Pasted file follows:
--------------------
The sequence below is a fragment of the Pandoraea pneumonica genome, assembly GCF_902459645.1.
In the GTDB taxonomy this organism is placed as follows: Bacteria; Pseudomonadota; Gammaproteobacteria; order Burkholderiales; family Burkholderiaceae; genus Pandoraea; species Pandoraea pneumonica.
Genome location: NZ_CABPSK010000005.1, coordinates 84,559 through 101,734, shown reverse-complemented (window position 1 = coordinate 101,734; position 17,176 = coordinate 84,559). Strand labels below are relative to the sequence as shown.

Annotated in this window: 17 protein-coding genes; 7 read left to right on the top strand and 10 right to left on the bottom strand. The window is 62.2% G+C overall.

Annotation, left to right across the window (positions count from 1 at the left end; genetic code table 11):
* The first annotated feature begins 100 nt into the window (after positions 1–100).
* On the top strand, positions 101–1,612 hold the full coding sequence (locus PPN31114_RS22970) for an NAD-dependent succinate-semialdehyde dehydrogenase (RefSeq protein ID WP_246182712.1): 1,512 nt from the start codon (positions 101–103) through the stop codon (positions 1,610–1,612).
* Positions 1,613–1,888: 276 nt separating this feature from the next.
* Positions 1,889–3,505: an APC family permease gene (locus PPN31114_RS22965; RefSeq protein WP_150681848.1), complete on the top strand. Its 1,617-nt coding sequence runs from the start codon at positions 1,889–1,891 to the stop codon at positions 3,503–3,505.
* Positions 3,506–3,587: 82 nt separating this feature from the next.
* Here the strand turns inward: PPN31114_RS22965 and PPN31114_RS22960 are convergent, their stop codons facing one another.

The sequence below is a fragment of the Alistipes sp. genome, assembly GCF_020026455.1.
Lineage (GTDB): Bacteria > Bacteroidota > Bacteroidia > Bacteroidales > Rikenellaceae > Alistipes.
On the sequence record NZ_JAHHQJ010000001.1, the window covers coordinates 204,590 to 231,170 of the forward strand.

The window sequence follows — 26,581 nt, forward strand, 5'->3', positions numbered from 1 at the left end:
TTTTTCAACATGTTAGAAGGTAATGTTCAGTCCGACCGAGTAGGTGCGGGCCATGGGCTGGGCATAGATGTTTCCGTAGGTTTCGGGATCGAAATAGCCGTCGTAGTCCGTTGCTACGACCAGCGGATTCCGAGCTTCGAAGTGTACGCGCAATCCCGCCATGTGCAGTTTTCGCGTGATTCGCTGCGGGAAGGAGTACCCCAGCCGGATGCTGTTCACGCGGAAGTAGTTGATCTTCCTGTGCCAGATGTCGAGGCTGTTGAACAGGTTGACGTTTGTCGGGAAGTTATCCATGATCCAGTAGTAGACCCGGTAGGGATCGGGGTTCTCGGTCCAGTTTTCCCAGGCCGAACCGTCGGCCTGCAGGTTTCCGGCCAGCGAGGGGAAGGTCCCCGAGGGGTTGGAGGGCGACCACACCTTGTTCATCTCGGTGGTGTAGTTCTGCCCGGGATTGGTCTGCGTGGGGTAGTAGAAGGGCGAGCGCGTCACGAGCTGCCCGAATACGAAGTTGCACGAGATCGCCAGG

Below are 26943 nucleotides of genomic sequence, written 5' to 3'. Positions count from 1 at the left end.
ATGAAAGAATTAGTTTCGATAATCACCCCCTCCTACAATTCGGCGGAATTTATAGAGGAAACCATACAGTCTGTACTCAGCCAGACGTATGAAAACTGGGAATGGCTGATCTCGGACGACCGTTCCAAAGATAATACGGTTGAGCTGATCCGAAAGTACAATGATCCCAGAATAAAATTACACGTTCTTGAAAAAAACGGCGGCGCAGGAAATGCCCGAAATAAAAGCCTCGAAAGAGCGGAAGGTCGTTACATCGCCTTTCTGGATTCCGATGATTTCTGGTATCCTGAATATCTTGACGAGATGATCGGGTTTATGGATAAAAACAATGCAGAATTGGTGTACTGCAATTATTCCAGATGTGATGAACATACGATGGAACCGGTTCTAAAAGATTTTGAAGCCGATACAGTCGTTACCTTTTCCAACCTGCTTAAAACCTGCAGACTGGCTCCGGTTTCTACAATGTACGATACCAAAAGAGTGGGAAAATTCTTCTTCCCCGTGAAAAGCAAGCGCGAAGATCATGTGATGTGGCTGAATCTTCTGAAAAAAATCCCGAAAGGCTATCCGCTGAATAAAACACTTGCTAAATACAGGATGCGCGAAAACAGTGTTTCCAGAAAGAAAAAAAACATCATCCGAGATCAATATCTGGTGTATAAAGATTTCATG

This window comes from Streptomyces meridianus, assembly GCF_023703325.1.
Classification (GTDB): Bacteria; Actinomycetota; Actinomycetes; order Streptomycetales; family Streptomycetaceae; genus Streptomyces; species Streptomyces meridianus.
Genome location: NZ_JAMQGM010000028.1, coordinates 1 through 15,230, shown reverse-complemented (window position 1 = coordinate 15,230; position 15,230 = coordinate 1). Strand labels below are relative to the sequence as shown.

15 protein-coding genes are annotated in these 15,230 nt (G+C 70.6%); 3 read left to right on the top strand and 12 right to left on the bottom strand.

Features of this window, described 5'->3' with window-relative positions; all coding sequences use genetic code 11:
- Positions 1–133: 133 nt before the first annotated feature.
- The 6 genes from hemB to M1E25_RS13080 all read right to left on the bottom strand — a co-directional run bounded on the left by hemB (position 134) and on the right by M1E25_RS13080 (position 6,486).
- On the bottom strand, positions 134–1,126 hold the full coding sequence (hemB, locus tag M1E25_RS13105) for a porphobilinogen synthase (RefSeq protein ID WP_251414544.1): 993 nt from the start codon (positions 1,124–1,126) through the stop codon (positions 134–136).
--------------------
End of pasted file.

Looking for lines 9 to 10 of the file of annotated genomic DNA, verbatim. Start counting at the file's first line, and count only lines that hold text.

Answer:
* Positions 1,889–3,505: an APC family permease gene (locus PPN31114_RS22965; RefSeq protein WP_150681848.1), complete on the top strand. Its 1,617-nt coding sequence runs from the start codon at positions 1,889–1,891 to the stop codon at positions 3,503–3,505.
* Positions 3,506–3,587: 82 nt separating this feature from the next.